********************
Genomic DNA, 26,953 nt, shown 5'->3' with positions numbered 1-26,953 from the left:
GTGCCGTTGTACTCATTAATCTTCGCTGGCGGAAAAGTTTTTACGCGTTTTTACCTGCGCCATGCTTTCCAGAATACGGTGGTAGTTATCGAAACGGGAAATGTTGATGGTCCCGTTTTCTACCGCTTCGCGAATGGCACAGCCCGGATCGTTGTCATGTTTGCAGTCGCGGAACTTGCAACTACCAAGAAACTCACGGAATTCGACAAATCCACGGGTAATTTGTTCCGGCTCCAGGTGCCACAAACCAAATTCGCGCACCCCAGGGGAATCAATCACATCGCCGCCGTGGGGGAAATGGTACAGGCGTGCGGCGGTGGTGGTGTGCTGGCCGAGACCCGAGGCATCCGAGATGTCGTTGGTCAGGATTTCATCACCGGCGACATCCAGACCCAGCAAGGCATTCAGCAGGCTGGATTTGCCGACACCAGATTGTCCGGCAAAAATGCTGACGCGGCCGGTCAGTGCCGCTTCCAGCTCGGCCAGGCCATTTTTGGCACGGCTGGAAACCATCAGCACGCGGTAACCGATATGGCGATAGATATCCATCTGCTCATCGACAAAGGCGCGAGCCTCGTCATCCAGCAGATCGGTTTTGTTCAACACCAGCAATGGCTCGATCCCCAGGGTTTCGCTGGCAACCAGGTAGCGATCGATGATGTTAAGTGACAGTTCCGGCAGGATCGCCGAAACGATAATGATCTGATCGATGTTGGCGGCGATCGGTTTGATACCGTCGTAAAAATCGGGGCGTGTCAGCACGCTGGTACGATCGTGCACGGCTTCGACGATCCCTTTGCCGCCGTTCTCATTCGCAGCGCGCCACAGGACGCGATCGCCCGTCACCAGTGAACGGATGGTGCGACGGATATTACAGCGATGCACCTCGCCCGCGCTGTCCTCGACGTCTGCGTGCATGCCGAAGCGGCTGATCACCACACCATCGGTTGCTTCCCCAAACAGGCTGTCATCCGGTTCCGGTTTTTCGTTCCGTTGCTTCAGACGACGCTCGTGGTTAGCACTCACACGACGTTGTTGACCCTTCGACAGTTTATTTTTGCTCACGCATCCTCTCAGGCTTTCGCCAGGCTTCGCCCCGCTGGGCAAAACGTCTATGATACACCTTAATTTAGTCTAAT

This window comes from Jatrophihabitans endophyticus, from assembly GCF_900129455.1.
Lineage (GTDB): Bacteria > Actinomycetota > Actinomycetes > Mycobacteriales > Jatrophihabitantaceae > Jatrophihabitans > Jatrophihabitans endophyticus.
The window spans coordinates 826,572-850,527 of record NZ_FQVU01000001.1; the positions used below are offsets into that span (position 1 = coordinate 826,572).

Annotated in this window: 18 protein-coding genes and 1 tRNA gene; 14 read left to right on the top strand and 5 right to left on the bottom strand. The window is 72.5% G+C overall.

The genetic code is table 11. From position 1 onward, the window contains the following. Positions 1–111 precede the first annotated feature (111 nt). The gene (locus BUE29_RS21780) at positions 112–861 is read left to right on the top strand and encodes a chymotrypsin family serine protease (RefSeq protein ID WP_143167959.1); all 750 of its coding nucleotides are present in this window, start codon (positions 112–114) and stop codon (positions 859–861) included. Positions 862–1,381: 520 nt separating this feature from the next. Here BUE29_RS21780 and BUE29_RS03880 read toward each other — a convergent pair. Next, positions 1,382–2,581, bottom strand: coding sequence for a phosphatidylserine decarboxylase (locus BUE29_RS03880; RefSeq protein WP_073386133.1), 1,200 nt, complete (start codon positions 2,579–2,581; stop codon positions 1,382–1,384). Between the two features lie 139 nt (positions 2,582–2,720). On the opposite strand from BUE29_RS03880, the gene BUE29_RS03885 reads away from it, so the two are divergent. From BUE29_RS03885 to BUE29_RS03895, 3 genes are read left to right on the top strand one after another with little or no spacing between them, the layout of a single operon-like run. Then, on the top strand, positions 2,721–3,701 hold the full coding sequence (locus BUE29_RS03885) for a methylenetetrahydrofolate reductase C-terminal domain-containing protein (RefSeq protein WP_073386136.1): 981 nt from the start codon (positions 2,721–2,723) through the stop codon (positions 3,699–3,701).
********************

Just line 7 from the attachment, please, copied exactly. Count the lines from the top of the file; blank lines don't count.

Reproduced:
The genetic code is table 11. From position 1 onward, the window contains the following. Positions 1–111 precede the first annotated feature (111 nt). The gene (locus BUE29_RS21780) at positions 112–861 is read left to right on the top strand and encodes a chymotrypsin family serine protease (RefSeq protein ID WP_143167959.1); all 750 of its coding nucleotides are present in this window, start codon (positions 112–114) and stop codon (positions 859–861) included. Positions 862–1,381: 520 nt separating this feature from the next. Here BUE29_RS21780 and BUE29_RS03880 read toward each other — a convergent pair. Next, positions 1,382–2,581, bottom strand: coding sequence for a phosphatidylserine decarboxylase (locus BUE29_RS03880; RefSeq protein WP_073386133.1), 1,200 nt, complete (start codon positions 2,579–2,581; stop codon positions 1,382–1,384). Between the two features lie 139 nt (positions 2,582–2,720). On the opposite strand from BUE29_RS03880, the gene BUE29_RS03885 reads away from it, so the two are divergent. From BUE29_RS03885 to BUE29_RS03895, 3 genes are read left to right on the top strand one after another with little or no spacing between them, the layout of a single operon-like run. Then, on the top strand, positions 2,721–3,701 hold the full coding sequence (locus BUE29_RS03885) for a methylenetetrahydrofolate reductase C-terminal domain-containing protein (RefSeq protein WP_073386136.1): 981 nt from the start codon (positions 2,721–2,723) through the stop codon (positions 3,699–3,701).